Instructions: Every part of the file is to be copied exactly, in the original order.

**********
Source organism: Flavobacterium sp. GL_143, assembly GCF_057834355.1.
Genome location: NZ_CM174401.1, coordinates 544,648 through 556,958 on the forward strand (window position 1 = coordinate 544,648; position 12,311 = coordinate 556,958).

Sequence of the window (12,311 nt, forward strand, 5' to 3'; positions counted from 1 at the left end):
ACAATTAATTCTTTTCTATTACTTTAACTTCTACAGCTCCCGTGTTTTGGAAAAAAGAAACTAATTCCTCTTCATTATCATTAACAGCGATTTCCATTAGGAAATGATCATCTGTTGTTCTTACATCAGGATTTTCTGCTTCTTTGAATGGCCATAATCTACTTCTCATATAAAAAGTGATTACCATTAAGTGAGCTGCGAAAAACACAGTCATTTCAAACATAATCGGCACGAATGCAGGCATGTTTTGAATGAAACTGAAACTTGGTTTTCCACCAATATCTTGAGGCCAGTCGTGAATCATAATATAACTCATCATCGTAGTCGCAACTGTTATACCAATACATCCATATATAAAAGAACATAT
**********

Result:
Source organism: Flavobacterium sp. GL_143, assembly GCF_057834355.1.
Genome location: NZ_CM174401.1, coordinates 544,648 through 556,958 on the forward strand (window position 1 = coordinate 544,648; position 12,311 = coordinate 556,958).

Sequence of the window (12,311 nt, forward strand, 5' to 3'; positions counted from 1 at the left end):
ACAATTAATTCTTTTCTATTACTTTAACTTCTACAGCTCCCGTGTTTTGGAAAAAAGAAACTAATTCCTCTTCATTATCATTAACAGCGATTTCCATTAGGAAATGATCATCTGTTGTTCTTACATCAGGATTTTCTGCTTCTTTGAATGGCCATAATCTACTTCTCATATAAAAAGTGATTACCATTAAGTGAGCTGCGAAAAACACAGTCATTTCAAACATAATCGGCACGAATGCAGGCATGTTTTGAATGAAACTGAAACTTGGTTTTCCACCAATATCTTGAGGCCAGTCGTGAATCATAATATAACTCATCATCGTAGTCGCAACTGTTATACCAATACATCCATATATAAAAGAACATAT